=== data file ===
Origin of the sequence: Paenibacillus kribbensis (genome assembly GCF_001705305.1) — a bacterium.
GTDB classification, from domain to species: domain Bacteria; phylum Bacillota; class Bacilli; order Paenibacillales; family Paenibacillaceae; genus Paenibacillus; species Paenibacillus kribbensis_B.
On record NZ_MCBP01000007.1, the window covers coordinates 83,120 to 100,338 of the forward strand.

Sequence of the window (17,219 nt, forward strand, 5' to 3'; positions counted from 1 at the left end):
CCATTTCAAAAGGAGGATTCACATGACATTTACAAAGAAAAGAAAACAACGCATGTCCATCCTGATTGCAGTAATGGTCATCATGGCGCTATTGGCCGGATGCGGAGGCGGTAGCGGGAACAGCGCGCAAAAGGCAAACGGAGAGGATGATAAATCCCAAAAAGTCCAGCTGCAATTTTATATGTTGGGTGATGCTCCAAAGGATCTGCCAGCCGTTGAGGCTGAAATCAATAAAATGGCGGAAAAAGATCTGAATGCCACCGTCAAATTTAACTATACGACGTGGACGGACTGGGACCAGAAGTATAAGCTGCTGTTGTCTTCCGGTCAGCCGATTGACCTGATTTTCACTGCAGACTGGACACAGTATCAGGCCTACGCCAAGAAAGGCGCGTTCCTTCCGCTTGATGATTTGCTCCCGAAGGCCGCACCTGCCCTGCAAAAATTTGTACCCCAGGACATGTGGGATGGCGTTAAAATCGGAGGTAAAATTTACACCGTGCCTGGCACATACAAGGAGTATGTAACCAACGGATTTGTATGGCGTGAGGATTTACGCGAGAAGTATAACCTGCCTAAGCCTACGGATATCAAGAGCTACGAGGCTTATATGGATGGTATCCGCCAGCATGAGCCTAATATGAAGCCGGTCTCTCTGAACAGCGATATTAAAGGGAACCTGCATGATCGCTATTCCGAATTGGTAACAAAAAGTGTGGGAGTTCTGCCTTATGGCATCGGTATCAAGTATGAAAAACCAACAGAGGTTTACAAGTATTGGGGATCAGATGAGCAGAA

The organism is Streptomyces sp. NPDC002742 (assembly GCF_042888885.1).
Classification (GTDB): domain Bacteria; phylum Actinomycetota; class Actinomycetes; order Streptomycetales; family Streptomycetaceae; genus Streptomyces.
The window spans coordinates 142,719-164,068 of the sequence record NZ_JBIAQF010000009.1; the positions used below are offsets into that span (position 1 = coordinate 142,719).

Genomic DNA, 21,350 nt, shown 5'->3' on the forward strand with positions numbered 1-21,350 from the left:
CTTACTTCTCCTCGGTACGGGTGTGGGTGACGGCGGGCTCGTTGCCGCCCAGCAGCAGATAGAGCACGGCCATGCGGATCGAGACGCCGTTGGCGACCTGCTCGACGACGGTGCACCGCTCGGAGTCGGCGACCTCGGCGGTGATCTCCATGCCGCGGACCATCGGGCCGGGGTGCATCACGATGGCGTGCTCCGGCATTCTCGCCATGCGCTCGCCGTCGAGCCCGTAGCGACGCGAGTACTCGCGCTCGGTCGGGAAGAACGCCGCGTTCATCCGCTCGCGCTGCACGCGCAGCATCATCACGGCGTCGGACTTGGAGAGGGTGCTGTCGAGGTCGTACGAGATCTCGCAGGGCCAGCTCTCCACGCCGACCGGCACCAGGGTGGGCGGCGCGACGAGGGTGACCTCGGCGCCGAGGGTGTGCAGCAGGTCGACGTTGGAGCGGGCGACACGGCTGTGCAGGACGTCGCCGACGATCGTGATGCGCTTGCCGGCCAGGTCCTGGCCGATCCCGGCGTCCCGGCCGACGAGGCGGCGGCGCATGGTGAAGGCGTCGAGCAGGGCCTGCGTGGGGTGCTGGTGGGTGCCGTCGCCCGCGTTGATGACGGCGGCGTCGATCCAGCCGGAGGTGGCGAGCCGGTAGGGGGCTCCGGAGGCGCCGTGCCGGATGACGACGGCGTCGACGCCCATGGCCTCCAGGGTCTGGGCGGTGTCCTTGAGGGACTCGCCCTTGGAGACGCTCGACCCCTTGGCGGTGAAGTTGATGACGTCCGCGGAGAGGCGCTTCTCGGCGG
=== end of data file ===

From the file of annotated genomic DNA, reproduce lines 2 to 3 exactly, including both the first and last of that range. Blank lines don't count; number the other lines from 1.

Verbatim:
GTDB classification, from domain to species: domain Bacteria; phylum Bacillota; class Bacilli; order Paenibacillales; family Paenibacillaceae; genus Paenibacillus; species Paenibacillus kribbensis_B.
On record NZ_MCBP01000007.1, the window covers coordinates 83,120 to 100,338 of the forward strand.